After Clearchus another spokesman stood up, and proceeded to point out the simplicity of the speaker, who proposed to ask for vessels, just as if Cyrus were minded to renounce the expedition and sail back again. “And let me further point out,” he said, “what a simple-minded notion it is to beg a guide of the very man whose designs we are marring. If we can trust any guide whom Cyrus may vouchsafe to us, why not order Cyrus at once to occupy the pass on our behoof? For my part, I should think twice before I set foot on any ships that he might give us, for fear lest he should sink them with his men-of-war; and I should equally hesitate to follow any guide of his: he might lead us into some place out of which we should find it impossible to escape. I should much prefer, if I am to return home against the will of Cyrus at all, to give him the slip, and so begone: which indeed is impossible. But these schemes are simply nonsensical. My proposal is that a deputation of fit persons, with Clearchus, should go to Cyrus: let them go to Cyrus and ask him: what use he proposes to make of us? and if the business is at all similar to that on which he once before employed a body of foreigners—let us by all means follow: let us show that we are the equals of those who accompanied him on his much up formerly. But if the design should turn out to be of larger import than the former one—involving more toil and more danger—we should ask him, either to give us good reasons for following his lead, or else consent to send us away into a friendly country. In this way, whether we follow him, we shall do so as friends, and with heart and soul, or whether we go back, we shall do so in security. The answer to this shall be reported to us here, and when we have heard it, we will advise as to our best course.”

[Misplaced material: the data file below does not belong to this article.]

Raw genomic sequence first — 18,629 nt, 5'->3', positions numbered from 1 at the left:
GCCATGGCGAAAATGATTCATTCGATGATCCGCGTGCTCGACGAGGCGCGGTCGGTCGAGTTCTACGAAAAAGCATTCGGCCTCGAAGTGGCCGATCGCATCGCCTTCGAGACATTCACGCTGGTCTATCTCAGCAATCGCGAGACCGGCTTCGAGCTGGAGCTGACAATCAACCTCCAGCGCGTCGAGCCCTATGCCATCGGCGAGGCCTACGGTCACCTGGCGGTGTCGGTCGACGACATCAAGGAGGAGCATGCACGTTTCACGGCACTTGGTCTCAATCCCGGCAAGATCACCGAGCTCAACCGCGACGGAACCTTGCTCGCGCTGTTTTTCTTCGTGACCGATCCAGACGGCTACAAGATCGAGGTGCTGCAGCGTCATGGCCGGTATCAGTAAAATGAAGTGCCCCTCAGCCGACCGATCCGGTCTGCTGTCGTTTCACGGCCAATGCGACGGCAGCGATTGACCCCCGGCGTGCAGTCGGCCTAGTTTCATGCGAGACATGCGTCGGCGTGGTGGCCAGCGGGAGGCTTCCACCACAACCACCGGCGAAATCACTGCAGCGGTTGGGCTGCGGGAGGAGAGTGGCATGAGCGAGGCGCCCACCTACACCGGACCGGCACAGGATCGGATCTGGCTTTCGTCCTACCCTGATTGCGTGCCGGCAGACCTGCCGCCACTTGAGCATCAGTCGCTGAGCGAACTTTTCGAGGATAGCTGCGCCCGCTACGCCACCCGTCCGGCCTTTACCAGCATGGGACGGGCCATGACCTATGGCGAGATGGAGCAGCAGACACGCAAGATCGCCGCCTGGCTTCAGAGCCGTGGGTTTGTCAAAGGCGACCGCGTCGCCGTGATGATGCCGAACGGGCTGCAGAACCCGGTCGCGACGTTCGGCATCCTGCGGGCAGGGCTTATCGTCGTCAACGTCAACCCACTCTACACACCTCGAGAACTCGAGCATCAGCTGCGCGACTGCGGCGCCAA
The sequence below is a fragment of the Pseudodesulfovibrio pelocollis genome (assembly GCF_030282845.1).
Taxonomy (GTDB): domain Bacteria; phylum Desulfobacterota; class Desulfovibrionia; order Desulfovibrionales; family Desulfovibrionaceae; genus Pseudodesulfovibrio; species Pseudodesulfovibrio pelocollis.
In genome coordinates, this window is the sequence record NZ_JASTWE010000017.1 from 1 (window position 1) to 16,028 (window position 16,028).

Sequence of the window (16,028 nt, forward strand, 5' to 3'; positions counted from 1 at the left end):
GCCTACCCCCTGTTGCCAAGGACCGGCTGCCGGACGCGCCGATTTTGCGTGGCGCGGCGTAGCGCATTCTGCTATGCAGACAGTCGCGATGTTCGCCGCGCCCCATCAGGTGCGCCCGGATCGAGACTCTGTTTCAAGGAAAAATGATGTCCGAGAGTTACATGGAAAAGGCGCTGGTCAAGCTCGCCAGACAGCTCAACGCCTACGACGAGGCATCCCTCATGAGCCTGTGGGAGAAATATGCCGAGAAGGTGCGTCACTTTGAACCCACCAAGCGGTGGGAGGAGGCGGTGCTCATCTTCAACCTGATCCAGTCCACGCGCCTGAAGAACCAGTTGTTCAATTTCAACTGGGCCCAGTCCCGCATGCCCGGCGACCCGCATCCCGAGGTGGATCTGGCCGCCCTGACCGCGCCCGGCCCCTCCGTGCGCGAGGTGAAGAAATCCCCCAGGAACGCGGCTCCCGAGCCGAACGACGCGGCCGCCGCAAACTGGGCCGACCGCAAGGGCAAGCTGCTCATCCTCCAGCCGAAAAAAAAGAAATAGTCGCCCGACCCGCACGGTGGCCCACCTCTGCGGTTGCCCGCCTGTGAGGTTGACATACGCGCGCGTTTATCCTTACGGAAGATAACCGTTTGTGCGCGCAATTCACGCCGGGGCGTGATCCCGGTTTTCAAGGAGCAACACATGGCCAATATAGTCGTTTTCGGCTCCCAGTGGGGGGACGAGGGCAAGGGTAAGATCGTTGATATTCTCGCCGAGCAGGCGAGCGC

This resolution was carried, and they chose and sent a deputation with Clearchus, who put to Cyrus the questions which had been agreed upon by the army. Cyrus replied as follows: That he had received news that Abrocomas, an enemy of his, was posted on the Euphrates, twelve stages 20 off; his object was to march against this aforesaid Abrocomas: and if he were still there, he wished to inflict punishment on him, “or if he be fled” (so the reply concluded), “we will there deliberate on the best course.” The deputation received the answer and reported it to the soldiers. The suspicion that he was leading them against the king was not dispelled; but it seemed best to follow him. They only demanded an increase of pay, and Cyrus promised to give them half as much again as they had hitherto received—that is to say, a daric and a half a month to each man, instead of a daric. Was he really leading them to attack the king? Not even at this moment was any one apprised of the fact, at any rate in any open and public manner.